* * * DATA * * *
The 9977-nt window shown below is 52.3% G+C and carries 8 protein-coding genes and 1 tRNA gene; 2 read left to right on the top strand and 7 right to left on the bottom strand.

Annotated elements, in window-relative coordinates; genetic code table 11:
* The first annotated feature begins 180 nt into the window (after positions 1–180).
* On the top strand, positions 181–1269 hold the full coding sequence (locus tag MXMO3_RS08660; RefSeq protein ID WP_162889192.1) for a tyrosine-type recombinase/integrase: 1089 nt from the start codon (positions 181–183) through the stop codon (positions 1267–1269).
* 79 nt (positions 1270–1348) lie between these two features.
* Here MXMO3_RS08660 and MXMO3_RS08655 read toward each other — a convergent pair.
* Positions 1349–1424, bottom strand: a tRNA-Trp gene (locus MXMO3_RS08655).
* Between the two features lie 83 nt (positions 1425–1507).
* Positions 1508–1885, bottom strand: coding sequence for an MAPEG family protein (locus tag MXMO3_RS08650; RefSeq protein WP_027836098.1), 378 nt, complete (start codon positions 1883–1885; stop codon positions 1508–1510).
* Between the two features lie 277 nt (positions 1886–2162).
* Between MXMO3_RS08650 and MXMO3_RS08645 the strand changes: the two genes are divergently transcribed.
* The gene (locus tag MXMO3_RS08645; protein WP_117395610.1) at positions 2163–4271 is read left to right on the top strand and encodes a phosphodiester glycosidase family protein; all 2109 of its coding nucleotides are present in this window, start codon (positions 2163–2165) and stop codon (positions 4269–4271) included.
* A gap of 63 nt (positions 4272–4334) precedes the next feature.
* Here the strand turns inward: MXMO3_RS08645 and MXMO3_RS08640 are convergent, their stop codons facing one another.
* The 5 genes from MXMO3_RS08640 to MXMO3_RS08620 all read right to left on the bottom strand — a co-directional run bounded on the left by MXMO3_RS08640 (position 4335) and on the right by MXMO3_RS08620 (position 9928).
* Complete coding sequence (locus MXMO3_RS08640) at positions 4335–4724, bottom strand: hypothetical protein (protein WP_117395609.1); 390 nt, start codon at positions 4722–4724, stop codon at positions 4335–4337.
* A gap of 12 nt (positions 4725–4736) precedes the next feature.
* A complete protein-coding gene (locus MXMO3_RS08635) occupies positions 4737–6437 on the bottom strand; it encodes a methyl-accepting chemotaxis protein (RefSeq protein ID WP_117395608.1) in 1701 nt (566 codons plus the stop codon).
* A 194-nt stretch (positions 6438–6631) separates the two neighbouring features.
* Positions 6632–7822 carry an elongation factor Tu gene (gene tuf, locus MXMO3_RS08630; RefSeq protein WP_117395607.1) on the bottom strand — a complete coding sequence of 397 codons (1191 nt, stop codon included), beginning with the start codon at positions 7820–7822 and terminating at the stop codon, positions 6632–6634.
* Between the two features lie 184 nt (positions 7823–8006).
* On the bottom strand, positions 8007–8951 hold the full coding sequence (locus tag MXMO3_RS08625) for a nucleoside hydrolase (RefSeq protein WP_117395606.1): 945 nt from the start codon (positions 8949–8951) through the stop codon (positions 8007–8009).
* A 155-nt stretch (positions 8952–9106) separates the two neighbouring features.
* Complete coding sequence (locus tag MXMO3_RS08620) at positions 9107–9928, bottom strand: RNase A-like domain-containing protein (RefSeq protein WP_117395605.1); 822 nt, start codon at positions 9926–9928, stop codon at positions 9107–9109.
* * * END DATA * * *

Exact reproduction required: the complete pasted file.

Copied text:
The 9977-nt window shown below is 52.3% G+C and carries 8 protein-coding genes and 1 tRNA gene; 2 read left to right on the top strand and 7 right to left on the bottom strand.

Annotated elements, in window-relative coordinates; genetic code table 11:
* The first annotated feature begins 180 nt into the window (after positions 1–180).
* On the top strand, positions 181–1269 hold the full coding sequence (locus tag MXMO3_RS08660; RefSeq protein ID WP_162889192.1) for a tyrosine-type recombinase/integrase: 1089 nt from the start codon (positions 181–183) through the stop codon (positions 1267–1269).
* 79 nt (positions 1270–1348) lie between these two features.
* Here MXMO3_RS08660 and MXMO3_RS08655 read toward each other — a convergent pair.
* Positions 1349–1424, bottom strand: a tRNA-Trp gene (locus MXMO3_RS08655).
* Between the two features lie 83 nt (positions 1425–1507).
* Positions 1508–1885, bottom strand: coding sequence for an MAPEG family protein (locus tag MXMO3_RS08650; RefSeq protein WP_027836098.1), 378 nt, complete (start codon positions 1883–1885; stop codon positions 1508–1510).
* Between the two features lie 277 nt (positions 1886–2162).
* Between MXMO3_RS08650 and MXMO3_RS08645 the strand changes: the two genes are divergently transcribed.
* The gene (locus tag MXMO3_RS08645; protein WP_117395610.1) at positions 2163–4271 is read left to right on the top strand and encodes a phosphodiester glycosidase family protein; all 2109 of its coding nucleotides are present in this window, start codon (positions 2163–2165) and stop codon (positions 4269–4271) included.
* A gap of 63 nt (positions 4272–4334) precedes the next feature.
* Here the strand turns inward: MXMO3_RS08645 and MXMO3_RS08640 are convergent, their stop codons facing one another.
* The 5 genes from MXMO3_RS08640 to MXMO3_RS08620 all read right to left on the bottom strand — a co-directional run bounded on the left by MXMO3_RS08640 (position 4335) and on the right by MXMO3_RS08620 (position 9928).
* Complete coding sequence (locus MXMO3_RS08640) at positions 4335–4724, bottom strand: hypothetical protein (protein WP_117395609.1); 390 nt, start codon at positions 4722–4724, stop codon at positions 4335–4337.
* A gap of 12 nt (positions 4725–4736) precedes the next feature.
* A complete protein-coding gene (locus MXMO3_RS08635) occupies positions 4737–6437 on the bottom strand; it encodes a methyl-accepting chemotaxis protein (RefSeq protein ID WP_117395608.1) in 1701 nt (566 codons plus the stop codon).
* A 194-nt stretch (positions 6438–6631) separates the two neighbouring features.
* Positions 6632–7822 carry an elongation factor Tu gene (gene tuf, locus MXMO3_RS08630; RefSeq protein WP_117395607.1) on the bottom strand — a complete coding sequence of 397 codons (1191 nt, stop codon included), beginning with the start codon at positions 7820–7822 and terminating at the stop codon, positions 6632–6634.
* Between the two features lie 184 nt (positions 7823–8006).
* On the bottom strand, positions 8007–8951 hold the full coding sequence (locus tag MXMO3_RS08625) for a nucleoside hydrolase (RefSeq protein WP_117395606.1): 945 nt from the start codon (positions 8949–8951) through the stop codon (positions 8007–8009).
* A 155-nt stretch (positions 8952–9106) separates the two neighbouring features.
* Complete coding sequence (locus tag MXMO3_RS08620) at positions 9107–9928, bottom strand: RNase A-like domain-containing protein (RefSeq protein WP_117395605.1); 822 nt, start codon at positions 9926–9928, stop codon at positions 9107–9109.